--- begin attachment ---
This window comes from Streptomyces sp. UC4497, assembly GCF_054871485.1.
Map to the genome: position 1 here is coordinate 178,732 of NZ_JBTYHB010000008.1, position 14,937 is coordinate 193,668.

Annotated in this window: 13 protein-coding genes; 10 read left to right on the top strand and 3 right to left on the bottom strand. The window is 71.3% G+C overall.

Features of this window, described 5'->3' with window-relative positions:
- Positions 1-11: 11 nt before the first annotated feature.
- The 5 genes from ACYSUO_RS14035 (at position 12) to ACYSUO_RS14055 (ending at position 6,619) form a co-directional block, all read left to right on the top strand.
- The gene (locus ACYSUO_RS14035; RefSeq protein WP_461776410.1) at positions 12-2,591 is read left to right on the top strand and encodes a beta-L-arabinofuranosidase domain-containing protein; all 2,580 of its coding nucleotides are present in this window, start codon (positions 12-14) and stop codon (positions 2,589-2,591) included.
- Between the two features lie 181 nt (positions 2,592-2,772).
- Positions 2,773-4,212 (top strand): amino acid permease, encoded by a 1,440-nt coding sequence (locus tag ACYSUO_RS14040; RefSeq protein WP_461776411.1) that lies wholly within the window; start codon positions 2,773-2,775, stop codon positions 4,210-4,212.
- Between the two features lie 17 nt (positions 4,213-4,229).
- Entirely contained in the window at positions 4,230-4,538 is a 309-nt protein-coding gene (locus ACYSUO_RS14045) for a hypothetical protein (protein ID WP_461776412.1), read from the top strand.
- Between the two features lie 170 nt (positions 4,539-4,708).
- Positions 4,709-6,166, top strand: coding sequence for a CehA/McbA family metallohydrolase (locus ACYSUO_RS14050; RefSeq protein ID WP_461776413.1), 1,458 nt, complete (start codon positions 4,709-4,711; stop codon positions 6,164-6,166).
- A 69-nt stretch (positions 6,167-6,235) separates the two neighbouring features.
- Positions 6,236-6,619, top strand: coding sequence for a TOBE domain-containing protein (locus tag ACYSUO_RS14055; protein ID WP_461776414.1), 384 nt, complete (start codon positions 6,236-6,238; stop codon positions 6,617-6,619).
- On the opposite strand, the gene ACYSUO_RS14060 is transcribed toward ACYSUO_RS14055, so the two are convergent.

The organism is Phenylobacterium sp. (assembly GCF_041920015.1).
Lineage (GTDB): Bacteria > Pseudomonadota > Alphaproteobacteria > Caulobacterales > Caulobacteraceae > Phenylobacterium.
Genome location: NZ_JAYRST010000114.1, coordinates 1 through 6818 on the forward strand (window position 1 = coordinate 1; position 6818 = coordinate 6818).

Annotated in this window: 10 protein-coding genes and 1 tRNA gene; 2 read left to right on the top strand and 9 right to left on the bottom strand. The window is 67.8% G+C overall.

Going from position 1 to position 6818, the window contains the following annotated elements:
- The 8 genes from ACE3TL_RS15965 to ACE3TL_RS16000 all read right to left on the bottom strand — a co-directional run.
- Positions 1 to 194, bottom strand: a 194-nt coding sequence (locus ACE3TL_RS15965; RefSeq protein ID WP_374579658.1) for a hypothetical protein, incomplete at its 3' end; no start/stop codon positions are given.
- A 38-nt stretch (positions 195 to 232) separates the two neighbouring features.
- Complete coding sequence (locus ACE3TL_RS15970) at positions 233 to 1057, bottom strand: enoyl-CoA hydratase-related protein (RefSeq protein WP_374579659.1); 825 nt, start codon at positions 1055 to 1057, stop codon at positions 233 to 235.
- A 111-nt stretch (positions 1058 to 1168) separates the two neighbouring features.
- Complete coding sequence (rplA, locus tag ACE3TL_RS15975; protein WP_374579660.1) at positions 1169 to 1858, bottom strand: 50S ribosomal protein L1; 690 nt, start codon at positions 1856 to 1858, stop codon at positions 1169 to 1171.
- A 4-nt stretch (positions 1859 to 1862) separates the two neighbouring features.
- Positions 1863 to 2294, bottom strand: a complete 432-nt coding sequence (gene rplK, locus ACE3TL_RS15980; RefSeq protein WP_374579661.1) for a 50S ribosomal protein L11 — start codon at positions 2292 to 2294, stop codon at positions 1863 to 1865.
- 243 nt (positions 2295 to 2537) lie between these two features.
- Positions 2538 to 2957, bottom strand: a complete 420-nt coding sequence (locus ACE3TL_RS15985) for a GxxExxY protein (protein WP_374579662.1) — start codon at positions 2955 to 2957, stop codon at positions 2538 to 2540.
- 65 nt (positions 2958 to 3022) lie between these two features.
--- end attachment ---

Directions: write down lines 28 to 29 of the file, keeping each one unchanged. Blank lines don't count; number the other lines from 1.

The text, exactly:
- A 4-nt stretch (positions 1859 to 1862) separates the two neighbouring features.
- Positions 1863 to 2294, bottom strand: a complete 432-nt coding sequence (gene rplK, locus ACE3TL_RS15980; RefSeq protein WP_374579661.1) for a 50S ribosomal protein L11 — start codon at positions 2292 to 2294, stop codon at positions 1863 to 1865.